Jason Marquis has an impressive line this year. He’s 7-2, with a 3.53 ERA, and his  BB/9 and K/BB are career bests as a full season starter. His K/9 is right on line with his career average. But that low walk rate has made everything else look better, including the Nats themselves. His FIP of 3.59 shows its not all smoke and mirrors, and that his ERA correctly reflects what he’s been doing. He has been very good this year, not just as an effective innings eater, but as a legitimate threat to win each time he goes out on the mound. And his BABIP of .303 is actually one of the highest in his career, suggested this isn’t just luck.

So can the Nationals expect him to do this from now on? Has he turned a corner in his career? Can they be confident that this pitcher will continue to throw the way he’s throwing? Unfortunately, probably not. It is rare for a pitcher to turn 32 and discover stuff that he never had before. Most of Marquis’ success, in fact, might not be totally attributable to a lack of walks. Instead, over his career, his ground ball percentage has been more highly correlated to his season ERA than those BB/9 or K/BB rates.

So he may not be doing much different with pitching, it’s just that the sinker is working well. And as you probably know, that is often based on “feel”. In other words, it could go at any minute. And there is no reason to think that next season, or the season after, he will keep his GB% above 53%, which is what he’s done this year, and his 2 other best full seasons, 2004 and 2009. The flexibility of his GB% over his career would lead one to believe that this isn’t a “new” Jason Marquis, or even the “real” Jason Marquis. It’s just another year of Jason Marquis. And if that GB% goes down to 49.5% next season, his ERA could very well jump to 4.60, which were numbers from his 2007 season.

The “So What” of Marquis

That isn’t to say it’s impossible that he’s changed, but the Jamie Moyer cases are far outweighted by everyone else in the league. After 12 seasons in the majors, about half of those as a full time/full season starter, he is the same guy he’s always been. That means that not only might he be a poor signing for next year, but he might not be great by the end of this year. If he loses that feel for the sinker, he may end up the season with a somewhat ok GB% (for him) around 51%. Which would mean, since the first half of the year he was at 53%, the second half he would sit at 49%. He he may supplement his first half ERA of 3.53 with a second half ERA of 4.75. By the end of the year, if you looked back and said “hey, Marquis pitched 200 innings and had a 4.30 ERA” (or whatever the numbers are), you’d be pretty happy. But in fact, that second half might be just as easily reproduced by a committee of youngsters from AAA.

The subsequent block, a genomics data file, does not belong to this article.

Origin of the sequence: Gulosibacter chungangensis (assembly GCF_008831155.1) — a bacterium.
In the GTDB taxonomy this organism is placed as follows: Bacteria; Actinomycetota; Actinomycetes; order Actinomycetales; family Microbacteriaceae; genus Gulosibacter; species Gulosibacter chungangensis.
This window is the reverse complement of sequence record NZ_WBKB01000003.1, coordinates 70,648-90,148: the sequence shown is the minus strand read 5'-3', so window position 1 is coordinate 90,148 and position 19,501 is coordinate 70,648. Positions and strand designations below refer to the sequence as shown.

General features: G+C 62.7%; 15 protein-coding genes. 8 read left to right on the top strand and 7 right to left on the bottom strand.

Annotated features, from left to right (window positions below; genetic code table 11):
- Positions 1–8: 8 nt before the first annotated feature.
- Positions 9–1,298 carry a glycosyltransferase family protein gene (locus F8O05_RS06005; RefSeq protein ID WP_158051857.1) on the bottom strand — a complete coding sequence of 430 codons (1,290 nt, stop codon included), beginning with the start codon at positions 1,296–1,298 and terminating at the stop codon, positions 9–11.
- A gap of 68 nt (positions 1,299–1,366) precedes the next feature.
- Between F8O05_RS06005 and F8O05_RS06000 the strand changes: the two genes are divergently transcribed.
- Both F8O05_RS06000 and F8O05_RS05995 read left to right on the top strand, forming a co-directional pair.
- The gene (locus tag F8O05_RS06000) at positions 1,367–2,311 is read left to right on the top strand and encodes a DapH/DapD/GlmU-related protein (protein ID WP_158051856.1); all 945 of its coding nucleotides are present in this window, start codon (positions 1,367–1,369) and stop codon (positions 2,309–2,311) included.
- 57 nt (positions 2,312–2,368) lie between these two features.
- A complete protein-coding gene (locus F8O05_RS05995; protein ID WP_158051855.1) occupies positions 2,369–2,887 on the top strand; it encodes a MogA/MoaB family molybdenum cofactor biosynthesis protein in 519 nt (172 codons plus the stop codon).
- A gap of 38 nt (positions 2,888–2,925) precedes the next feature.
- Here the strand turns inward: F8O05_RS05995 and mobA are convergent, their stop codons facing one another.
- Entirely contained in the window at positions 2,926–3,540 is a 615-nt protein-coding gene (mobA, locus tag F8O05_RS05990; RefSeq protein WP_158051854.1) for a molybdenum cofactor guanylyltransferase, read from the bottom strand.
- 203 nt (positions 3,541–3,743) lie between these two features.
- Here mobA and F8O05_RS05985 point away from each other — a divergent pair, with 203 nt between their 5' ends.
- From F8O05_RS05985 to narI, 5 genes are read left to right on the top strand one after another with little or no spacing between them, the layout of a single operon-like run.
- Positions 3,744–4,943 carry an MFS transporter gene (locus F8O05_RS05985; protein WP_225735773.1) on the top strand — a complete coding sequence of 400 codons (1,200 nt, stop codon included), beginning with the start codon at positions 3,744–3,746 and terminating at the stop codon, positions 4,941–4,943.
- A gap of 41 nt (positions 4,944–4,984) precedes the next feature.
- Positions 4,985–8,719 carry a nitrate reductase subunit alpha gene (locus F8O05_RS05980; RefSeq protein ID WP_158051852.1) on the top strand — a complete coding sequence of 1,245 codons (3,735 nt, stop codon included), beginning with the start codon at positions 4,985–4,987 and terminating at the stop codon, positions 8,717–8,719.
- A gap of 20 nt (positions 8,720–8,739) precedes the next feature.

I’m not saying that Marquis is guaranteed to regress THIS SEASON. But I think, because he hasn’t discovered a new pitch and is just pitching with an effective sinker, that he is the same guy he’s always been. Therefore, if someone offers them something of value in a trade for Marquis (who’s contract ends this season) they would be foolish to not take it. If you think Marquis is someone other than what he’s been all his career – a league average innings eater – you’re going to be disappointed in the future. There is value in that type of pitcher, but it isn’t something you hold onto when trade offers come in.

A Side Note/Link

The Riggleman situation stirred some historical feelings in Chris Jaffe over at Hardball Times. He wrote an article about other unusual managerial resignations over the years. Good stuff, if you’re into the history of the game.

By Charlie